In order to reduce the sampling errors induced by limited ensembles, covariance localization has become an essential technique for EnKF applications. Traditionally, localization tends to limit the effects from distant observations (Houtekamer and Mitchell, 1998; Hamill et al., 2001), and a straightforward way to implement that is to apply a Schur product, where each element in the ensemble-based error covariance is multiplied by an element from a prescribed correlation function (Houtekamer and Mitchell, 2001). The most widely used prescribed correlation function is the Gaussian-like, distance-dependent function proposed by Gaspari and Cohn (1999; hereafter GC99). The GC99 function generally assumes that the observations farther from the analysis grid are less correlated (and even uncorrelated beyond a finite distance). As a result, the impact from distant observations would be suppressed on the analysis during assimilation.

However, the employment of distance-dependent localization also brings several issues and concerns, such as losing distant information and producing unbalanced analysis (Miyoshi et al., 2014; Mitchell et al., 2002; Lorenc, 2003; Kepert, 2009). By utilizing a 10240-member EnKF to investigate the true error correlations of atmospheric variables, Miyoshi et al. (2014) found that continental-scale, even planetary-scale, error correlations certainly exist in atmospheric variables. Thus, the use of distance-dependent localization would artificially remove the real long-range signals from the analysis increments. Another follow-up experiment with the 10240-member EnKF showed that the removal of localization could significantly improve the analysis and its subsequent 7 d forecasts, and the key component for these improvements is the long-range correlation between distant locations (Kondo and Miyoshi, 2016).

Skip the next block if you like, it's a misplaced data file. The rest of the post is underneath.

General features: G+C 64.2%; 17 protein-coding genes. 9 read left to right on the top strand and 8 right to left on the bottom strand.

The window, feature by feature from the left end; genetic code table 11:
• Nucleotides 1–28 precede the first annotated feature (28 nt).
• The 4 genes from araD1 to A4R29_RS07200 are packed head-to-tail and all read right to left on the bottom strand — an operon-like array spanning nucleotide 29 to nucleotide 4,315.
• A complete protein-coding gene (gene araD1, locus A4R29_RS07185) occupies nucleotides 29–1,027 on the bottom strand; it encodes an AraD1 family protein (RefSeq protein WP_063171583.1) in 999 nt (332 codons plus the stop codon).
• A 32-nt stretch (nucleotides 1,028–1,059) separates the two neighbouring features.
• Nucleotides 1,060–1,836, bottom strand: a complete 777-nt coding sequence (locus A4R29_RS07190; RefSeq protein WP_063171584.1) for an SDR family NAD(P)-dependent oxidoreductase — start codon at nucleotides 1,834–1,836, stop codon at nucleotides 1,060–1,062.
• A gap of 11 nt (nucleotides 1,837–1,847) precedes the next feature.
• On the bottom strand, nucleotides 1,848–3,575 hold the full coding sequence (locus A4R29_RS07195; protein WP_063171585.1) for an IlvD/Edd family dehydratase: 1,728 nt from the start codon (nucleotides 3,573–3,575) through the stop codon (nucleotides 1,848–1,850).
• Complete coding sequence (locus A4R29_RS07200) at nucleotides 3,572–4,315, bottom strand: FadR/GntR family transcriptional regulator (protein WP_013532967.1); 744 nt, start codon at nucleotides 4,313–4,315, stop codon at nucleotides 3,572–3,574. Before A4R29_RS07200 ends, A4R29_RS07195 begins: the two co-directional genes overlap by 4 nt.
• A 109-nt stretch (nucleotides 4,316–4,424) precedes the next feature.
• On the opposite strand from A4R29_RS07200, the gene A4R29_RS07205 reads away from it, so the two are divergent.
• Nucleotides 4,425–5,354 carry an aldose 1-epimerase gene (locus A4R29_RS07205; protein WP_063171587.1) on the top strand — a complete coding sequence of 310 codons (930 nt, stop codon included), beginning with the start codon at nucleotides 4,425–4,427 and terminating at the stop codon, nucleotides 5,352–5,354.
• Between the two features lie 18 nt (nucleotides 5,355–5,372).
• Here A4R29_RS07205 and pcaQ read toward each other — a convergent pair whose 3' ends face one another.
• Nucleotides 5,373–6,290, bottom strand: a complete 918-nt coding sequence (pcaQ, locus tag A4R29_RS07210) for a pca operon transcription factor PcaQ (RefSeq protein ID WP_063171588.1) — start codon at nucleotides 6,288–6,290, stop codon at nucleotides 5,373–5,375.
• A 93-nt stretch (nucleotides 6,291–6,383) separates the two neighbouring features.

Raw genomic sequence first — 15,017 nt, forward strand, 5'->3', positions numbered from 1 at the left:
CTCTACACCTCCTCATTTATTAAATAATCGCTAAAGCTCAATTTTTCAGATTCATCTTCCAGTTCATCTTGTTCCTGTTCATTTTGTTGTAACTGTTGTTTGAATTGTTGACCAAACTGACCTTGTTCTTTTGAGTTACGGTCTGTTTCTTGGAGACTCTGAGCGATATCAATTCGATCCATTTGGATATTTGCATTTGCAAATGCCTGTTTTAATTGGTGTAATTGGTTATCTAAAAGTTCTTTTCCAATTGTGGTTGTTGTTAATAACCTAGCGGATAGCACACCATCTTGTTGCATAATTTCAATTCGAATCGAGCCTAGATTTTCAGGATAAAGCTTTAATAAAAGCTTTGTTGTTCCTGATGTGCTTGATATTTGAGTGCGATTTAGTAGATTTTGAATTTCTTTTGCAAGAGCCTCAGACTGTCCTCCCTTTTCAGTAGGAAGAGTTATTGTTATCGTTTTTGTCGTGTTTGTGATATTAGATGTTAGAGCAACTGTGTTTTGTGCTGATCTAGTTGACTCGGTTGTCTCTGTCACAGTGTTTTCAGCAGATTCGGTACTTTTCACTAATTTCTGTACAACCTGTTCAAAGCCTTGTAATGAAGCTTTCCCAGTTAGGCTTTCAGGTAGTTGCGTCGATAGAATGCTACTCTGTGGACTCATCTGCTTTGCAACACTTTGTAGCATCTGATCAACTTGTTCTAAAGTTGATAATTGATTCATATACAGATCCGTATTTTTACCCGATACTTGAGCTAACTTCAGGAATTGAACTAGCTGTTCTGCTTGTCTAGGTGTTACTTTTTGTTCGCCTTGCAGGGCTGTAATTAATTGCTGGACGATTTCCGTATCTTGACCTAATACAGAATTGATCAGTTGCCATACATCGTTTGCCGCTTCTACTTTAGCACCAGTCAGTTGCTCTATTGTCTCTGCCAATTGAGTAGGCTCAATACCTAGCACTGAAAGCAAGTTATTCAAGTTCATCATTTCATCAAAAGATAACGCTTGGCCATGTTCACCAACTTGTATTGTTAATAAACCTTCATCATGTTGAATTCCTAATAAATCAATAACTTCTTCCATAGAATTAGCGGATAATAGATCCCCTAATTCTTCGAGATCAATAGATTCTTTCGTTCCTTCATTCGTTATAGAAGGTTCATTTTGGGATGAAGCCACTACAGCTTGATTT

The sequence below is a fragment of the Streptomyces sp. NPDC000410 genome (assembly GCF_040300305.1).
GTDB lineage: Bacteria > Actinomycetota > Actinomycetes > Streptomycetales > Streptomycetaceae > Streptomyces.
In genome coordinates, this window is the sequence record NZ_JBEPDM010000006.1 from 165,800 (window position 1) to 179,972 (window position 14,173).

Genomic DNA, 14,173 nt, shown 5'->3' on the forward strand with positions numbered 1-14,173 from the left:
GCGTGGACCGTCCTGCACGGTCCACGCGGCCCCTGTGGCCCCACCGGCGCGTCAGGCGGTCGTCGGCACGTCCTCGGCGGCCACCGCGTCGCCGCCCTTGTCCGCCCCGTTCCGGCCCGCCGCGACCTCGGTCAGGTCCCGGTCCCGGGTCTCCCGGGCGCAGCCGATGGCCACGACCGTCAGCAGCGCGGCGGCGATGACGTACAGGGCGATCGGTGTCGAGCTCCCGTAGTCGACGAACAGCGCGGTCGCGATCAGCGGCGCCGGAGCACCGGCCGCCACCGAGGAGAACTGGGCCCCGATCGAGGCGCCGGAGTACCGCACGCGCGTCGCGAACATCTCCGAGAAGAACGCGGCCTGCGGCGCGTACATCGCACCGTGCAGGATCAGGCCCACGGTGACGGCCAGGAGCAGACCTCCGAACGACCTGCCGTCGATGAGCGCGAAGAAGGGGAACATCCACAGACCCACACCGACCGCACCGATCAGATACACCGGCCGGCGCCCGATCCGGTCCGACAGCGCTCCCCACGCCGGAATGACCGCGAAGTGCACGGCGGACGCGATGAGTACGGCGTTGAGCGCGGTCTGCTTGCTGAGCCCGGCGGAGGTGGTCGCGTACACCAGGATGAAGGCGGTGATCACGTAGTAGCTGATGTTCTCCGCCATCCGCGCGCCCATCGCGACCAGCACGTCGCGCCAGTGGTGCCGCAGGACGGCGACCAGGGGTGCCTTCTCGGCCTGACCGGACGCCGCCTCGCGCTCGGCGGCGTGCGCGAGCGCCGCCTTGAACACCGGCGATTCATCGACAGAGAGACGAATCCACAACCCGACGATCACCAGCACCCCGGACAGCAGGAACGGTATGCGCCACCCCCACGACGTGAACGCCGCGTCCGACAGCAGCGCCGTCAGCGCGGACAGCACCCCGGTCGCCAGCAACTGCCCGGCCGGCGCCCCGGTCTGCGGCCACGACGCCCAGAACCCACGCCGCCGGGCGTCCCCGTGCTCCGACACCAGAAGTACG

The imbalance analysis is another noteworthy issue for localization (Cohn et al., 1998; Lorenc, 2003; Kepert, 2009). An excellent paper from Greybush et al. (2011) summarized the unbalanced problem induced by localization. They argued that the imbalance analysis could happen for either B or R localizations, and the EnKF analysis accuracy could be affected by the manually defined localization length in GC99. The B and R localizations indicate whether the localization function is applied on the background error covariance B or the observation error covariance R. Furthermore, they found that the B localization has a longer optimal localization length with respect to the analysis accuracy. In contrast, the R localization is more balanced than the B localization underlying the same localization length, and the balance of the analysis is enhanced when the localization length increases. A similar conclusion is mentioned in Lorenc (2003), namely that the unbalance induced by localization would relax with longer localization length and significantly minimized when the length is larger than 3000 km.

In addition to defining the localization by distance, the empirical localization method (Anderson, 2007; Anderson and Lei, 2013; hereafter AL13) derives a static and flow-dependent localization from posterior ensembles. The core concept of AL13 is to find a localization weight that performs minimum analysis error, where a cost function is solved iteratively with subset ensembles and observations under Observation System Simulation Experiments (OSSEs). This method shows comparable analysis accuracy to the optimally tuned traditional localization (GC99) on the 40-variable Lorenz model.